Saturday, 13 October 2012

Michael James Manaia, Oct 13, 2012 ****

Written by John Broughton, Taki Rua, (NZ)  
Melbourne Festival
45downstairs, Oct 12 to 28, 2012
Reviewer: Kate Herbert
Te Kohe Tuaka as Michel James Manaia

NEW ZEALAND ACTOR, TE KOHE TUHAKA, with his formidable muscularity, blazing, dark eyes and sensitive portrayal of a man on the edge of violence and despair, is a powerful presence as Michael James Manaia in John Broughton’s 1991 play.

With bold and unsentimental self-narration, Tuhaka imbues the story with an ominous undercurrent of mania and rage as he leads us through Michael’s early life with his war veteran, Maori father and English mother and extended Maori family.

After a gentle beginning, the production, directed by Nathaniel Lees, escalates into compelling, passionate, physical storytelling when Tuhaka navigates into the horrors of jungle warfare in 1960s Vietnam, then back to New Zealand where life throws him a different, confronting predicament.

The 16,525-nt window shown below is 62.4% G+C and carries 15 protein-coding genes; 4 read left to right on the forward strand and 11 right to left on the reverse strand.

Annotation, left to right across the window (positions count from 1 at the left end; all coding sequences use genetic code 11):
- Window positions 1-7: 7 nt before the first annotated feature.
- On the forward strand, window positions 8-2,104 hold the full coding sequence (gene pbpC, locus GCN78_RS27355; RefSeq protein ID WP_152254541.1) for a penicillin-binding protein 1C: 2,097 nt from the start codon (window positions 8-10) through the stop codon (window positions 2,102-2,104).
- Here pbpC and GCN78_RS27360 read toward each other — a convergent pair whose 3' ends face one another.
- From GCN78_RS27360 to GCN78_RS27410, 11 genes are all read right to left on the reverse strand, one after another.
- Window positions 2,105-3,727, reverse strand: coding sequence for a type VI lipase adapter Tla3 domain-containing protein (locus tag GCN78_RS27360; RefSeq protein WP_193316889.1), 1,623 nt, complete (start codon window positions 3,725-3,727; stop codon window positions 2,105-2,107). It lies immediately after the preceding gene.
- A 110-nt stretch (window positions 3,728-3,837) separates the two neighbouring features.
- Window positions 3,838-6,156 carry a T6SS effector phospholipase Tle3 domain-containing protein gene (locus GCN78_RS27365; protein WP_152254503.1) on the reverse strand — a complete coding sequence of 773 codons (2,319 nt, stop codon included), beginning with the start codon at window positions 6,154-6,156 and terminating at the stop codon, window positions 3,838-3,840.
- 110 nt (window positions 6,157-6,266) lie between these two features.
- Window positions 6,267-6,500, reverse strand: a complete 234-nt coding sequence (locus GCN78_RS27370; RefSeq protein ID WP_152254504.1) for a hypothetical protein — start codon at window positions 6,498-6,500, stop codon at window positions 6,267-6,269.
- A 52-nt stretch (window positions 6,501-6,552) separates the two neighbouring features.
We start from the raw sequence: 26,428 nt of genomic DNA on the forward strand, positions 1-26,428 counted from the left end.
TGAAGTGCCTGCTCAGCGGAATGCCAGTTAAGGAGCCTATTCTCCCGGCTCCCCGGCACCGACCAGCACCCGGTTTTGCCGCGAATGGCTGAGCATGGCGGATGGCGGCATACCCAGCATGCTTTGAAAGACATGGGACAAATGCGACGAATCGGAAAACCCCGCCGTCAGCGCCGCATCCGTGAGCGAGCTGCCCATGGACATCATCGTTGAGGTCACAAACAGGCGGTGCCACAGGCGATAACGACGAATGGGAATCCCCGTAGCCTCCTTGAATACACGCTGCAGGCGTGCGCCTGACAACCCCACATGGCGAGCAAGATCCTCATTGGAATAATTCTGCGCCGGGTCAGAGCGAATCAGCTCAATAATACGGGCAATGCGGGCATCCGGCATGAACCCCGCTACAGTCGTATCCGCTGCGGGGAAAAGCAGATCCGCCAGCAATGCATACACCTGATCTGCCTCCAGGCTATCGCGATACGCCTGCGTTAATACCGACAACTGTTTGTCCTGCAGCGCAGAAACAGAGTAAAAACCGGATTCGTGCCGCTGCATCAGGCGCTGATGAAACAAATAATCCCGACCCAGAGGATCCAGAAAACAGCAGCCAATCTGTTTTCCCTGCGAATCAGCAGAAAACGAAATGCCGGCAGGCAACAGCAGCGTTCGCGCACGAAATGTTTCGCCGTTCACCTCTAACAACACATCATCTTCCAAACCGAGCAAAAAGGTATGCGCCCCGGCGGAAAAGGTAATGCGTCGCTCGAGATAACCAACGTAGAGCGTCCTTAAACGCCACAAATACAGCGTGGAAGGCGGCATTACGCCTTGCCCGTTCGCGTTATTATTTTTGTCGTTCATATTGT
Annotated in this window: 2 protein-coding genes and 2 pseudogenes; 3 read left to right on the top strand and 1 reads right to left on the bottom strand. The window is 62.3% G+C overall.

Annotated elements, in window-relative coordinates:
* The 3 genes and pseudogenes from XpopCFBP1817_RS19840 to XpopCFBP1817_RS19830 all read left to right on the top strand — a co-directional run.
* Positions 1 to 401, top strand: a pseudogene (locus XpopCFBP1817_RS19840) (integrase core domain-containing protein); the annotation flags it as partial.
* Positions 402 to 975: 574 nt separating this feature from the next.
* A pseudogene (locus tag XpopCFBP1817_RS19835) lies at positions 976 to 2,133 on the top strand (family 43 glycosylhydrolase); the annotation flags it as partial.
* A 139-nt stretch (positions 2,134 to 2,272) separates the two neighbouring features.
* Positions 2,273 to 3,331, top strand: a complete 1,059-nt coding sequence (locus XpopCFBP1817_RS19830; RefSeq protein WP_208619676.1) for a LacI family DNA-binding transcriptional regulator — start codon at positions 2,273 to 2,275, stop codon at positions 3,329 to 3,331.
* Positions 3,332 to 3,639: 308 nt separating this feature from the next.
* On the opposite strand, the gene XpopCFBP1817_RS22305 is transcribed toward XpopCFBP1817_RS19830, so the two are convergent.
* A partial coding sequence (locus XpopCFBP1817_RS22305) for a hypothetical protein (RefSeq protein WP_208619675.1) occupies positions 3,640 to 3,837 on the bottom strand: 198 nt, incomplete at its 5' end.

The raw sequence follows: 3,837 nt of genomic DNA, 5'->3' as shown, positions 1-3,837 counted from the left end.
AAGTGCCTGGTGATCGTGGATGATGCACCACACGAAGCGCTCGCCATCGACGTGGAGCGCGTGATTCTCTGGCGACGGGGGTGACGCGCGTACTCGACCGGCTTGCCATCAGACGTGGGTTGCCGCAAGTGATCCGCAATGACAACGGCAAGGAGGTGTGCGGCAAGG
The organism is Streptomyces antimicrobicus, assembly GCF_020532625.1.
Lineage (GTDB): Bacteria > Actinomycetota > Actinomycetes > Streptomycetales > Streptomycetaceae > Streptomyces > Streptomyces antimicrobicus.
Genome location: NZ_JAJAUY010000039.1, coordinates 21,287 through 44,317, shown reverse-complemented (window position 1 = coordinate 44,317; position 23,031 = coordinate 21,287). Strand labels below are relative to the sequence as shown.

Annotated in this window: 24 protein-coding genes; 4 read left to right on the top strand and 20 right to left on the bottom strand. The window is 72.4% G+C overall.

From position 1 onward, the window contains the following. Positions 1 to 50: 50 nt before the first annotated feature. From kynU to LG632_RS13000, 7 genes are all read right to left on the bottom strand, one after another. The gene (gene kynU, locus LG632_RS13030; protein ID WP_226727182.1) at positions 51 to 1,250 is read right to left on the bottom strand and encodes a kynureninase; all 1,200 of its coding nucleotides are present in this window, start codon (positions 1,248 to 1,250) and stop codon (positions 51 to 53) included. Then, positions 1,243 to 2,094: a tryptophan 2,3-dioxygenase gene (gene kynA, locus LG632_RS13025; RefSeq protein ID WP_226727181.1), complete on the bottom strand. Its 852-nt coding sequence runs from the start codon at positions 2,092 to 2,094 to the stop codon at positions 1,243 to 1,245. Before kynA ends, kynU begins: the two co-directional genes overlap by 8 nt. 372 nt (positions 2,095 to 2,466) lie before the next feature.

Broughton’s script could possibly benefit from contracting and editing Michael’s life before the war, in order to jettison us sooner into his more dramatic, personal conflicts in Vietnam and his inability to deal with a colourless life back home, without an enemy to fight.

Tuhaka weaves playfulness into Michael’s darkness as, with boyish glee and astonishing athleticism, he leaps on and off a high platform, paddles a raft and gets up to pranks with his beloved little brother, Mattie.

However, we are constantly aware of grim layers lurking beneath his tough surface, as he snarls at memories of his father’s drunken violence, hints at dark secrets and apologises to his absent wife, Lizzy, for an unknown sin – or is it a crime?

Tuhaka, with his bold and impassioned performance, captures the fractured life and psychology of a young man whose hopes and dreams of a family life were destroyed by War.

Lees direction is robust and energetic and the sparse design of wooden platforms (Daniel Williams) focuses our attentions purely on Tuhaka and his physical presence.

Despite Broughton’s opening scenes being too wordy and prolonged, this is a production with heart and a riveting, committed performance from Tuhaka.

By Kate Herbert

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